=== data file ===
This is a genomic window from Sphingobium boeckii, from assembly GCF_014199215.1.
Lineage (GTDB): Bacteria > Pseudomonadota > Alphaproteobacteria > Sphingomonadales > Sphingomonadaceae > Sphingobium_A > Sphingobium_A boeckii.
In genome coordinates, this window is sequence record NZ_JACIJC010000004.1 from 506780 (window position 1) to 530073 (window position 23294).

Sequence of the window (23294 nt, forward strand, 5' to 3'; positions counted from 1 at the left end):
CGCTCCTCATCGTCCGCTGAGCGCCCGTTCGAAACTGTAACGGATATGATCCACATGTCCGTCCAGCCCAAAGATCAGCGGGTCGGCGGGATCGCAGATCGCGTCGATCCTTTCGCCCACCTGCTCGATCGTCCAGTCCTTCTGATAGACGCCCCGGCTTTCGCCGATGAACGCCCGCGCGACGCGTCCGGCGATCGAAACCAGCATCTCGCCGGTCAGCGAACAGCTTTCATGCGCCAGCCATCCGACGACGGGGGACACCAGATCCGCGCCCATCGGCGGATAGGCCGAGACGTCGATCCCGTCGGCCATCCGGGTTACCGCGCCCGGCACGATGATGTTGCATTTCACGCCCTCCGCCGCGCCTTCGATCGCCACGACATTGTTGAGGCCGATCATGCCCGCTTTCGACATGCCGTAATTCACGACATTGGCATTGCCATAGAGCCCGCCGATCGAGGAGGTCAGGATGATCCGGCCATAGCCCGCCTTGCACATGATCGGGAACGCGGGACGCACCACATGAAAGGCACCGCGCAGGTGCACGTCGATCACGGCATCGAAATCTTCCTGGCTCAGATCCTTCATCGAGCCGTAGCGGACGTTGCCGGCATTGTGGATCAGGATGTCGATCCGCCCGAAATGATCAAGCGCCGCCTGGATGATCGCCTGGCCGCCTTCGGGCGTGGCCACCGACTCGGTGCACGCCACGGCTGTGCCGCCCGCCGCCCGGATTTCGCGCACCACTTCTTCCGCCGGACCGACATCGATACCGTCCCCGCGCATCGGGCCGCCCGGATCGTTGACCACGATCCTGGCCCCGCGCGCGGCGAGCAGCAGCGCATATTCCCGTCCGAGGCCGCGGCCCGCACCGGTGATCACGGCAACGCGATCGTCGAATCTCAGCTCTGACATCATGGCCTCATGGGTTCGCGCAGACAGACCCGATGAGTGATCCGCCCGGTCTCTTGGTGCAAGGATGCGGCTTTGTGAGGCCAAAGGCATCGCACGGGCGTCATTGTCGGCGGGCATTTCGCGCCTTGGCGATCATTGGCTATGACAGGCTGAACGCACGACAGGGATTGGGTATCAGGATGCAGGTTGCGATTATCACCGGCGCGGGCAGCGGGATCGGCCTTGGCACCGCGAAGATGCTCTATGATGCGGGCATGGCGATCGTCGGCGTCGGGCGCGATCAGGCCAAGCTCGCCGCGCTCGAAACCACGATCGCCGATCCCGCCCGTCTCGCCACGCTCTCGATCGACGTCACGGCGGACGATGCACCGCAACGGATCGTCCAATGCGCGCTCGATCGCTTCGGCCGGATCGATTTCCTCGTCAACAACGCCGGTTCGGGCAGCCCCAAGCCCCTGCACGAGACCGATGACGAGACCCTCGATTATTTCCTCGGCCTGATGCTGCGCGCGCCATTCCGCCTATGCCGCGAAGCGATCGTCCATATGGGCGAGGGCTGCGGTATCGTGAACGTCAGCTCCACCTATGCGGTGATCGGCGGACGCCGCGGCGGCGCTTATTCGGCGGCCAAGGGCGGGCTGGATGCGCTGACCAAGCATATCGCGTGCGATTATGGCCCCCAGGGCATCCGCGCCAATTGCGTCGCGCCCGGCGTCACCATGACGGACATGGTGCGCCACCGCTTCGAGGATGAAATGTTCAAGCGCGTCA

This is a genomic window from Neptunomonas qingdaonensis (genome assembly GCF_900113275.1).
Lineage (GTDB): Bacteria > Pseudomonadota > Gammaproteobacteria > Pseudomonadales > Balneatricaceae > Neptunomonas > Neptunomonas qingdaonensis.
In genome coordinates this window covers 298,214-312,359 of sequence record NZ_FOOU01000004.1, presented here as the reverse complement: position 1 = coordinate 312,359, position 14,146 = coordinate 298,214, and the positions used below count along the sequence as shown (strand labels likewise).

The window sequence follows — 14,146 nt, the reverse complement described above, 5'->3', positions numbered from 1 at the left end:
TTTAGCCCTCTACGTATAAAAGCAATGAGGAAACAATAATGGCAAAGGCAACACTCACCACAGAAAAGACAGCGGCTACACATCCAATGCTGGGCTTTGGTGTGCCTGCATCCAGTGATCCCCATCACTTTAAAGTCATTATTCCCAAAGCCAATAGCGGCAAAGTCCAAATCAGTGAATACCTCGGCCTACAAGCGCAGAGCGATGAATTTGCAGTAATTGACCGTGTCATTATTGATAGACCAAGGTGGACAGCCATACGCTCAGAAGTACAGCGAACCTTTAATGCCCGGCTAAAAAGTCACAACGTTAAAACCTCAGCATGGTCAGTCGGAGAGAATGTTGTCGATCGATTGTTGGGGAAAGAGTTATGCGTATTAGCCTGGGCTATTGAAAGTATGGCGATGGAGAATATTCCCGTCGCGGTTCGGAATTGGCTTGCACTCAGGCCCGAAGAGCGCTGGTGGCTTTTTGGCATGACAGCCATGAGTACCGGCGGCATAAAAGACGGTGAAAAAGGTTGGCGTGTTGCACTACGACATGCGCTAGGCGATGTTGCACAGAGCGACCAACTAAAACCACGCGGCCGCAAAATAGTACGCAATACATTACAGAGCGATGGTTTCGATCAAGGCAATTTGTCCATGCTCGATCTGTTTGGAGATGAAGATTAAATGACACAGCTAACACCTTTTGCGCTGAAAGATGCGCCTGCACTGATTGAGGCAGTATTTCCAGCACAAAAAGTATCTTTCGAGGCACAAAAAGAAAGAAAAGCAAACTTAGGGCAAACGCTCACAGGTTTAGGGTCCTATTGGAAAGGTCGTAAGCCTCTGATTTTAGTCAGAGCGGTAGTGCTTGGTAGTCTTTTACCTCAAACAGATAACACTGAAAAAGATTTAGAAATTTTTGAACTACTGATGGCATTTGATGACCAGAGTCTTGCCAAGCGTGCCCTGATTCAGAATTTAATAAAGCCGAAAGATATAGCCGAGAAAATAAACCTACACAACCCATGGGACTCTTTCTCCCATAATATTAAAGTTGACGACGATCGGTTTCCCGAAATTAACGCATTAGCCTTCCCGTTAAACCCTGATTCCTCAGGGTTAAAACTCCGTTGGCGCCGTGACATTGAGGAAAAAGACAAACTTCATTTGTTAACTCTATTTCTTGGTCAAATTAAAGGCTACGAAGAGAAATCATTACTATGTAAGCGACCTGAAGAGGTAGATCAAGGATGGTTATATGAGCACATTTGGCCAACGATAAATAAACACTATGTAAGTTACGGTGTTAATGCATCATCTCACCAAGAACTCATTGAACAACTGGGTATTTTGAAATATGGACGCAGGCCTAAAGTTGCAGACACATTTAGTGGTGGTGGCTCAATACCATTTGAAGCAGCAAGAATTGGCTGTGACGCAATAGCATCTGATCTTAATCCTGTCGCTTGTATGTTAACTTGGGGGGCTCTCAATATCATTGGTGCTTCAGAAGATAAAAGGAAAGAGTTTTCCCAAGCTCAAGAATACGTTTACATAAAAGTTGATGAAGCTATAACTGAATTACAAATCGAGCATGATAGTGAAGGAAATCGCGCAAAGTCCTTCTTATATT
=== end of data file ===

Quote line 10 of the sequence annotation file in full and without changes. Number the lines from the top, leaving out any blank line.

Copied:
TTTAGCCCTCTACGTATAAAAGCAATGAGGAAACAATAATGGCAAAGGCAACACTCACCACAGAAAAGACAGCGGCTACACATCCAATGCTGGGCTTTGGTGTGCCTGCATCCAGTGATCCCCATCACTTTAAAGTCATTATTCCCAAAGCCAATAGCGGCAAAGTCCAAATCAGTGAATACCTCGGCCTACAAGCGCAGAGCGATGAATTTGCAGTAATTGACCGTGTCATTATTGATAGACCAAGGTGGACAGCCATACGCTCAGAAGTACAGCGAACCTTTAATGCCCGGCTAAAAAGTCACAACGTTAAAACCTCAGCATGGTCAGTCGGAGAGAATGTTGTCGATCGATTGTTGGGGAAAGAGTTATGCGTATTAGCCTGGGCTATTGAAAGTATGGCGATGGAGAATATTCCCGTCGCGGTTCGGAATTGGCTTGCACTCAGGCCCGAAGAGCGCTGGTGGCTTTTTGGCATGACAGCCATGAGTACCGGCGGCATAAAAGACGGTGAAAAAGGTTGGCGTGTTGCACTACGACATGCGCTAGGCGATGTTGCACAGAGCGACCAACTAAAACCACGCGGCCGCAAAATAGTACGCAATACATTACAGAGCGATGGTTTCGATCAAGGCAATTTGTCCATGCTCGATCTGTTTGGAGATGAAGATTAAATGACACAGCTAACACCTTTTGCGCTGAAAGATGCGCCTGCACTGATTGAGGCAGTATTTCCAGCACAAAAAGTATCTTTCGAGGCACAAAAAGAAAGAAAAGCAAACTTAGGGCAAACGCTCACAGGTTTAGGGTCCTATTGGAAAGGTCGTAAGCCTCTGATTTTAGTCAGAGCGGTAGTGCTTGGTAGTCTTTTACCTCAAACAGATAACACTGAAAAAGATTTAGAAATTTTTGAACTACTGATGGCATTTGATGACCAGAGTCTTGCCAAGCGTGCCCTGATTCAGAATTTAATAAAGCCGAAAGATATAGCCGAGAAAATAAACCTACACAACCCATGGGACTCTTTCTCCCATAATATTAAAGTTGACGACGATCGGTTTCCCGAAATTAACGCATTAGCCTTCCCGTTAAACCCTGATTCCTCAGGGTTAAAACTCCGTTGGCGCCGTGACATTGAGGAAAAAGACAAACTTCATTTGTTAACTCTATTTCTTGGTCAAATTAAAGGCTACGAAGAGAAATCATTACTATGTAAGCGACCTGAAGAGGTAGATCAAGGATGGTTATATGAGCACATTTGGCCAACGATAAATAAACACTATGTAAGTTACGGTGTTAATGCATCATCTCACCAAGAACTCATTGAACAACTGGGTATTTTGAAATATGGACGCAGGCCTAAAGTTGCAGACACATTTAGTGGTGGTGGCTCAATACCATTTGAAGCAGCAAGAATTGGCTGTGACGCAATAGCATCTGATCTTAATCCTGTCGCTTGTATGTTAACTTGGGGGGCTCTCAATATCATTGGTGCTTCAGAAGATAAAAGGAAAGAGTTTTCCCAAGCTCAAGAATACGTTTACATAAAAGTTGATGAAGCTATAACTGAATTACAAATCGAGCATGATAGTGAAGGAAATCGCGCAAAGTCCTTCTTATATT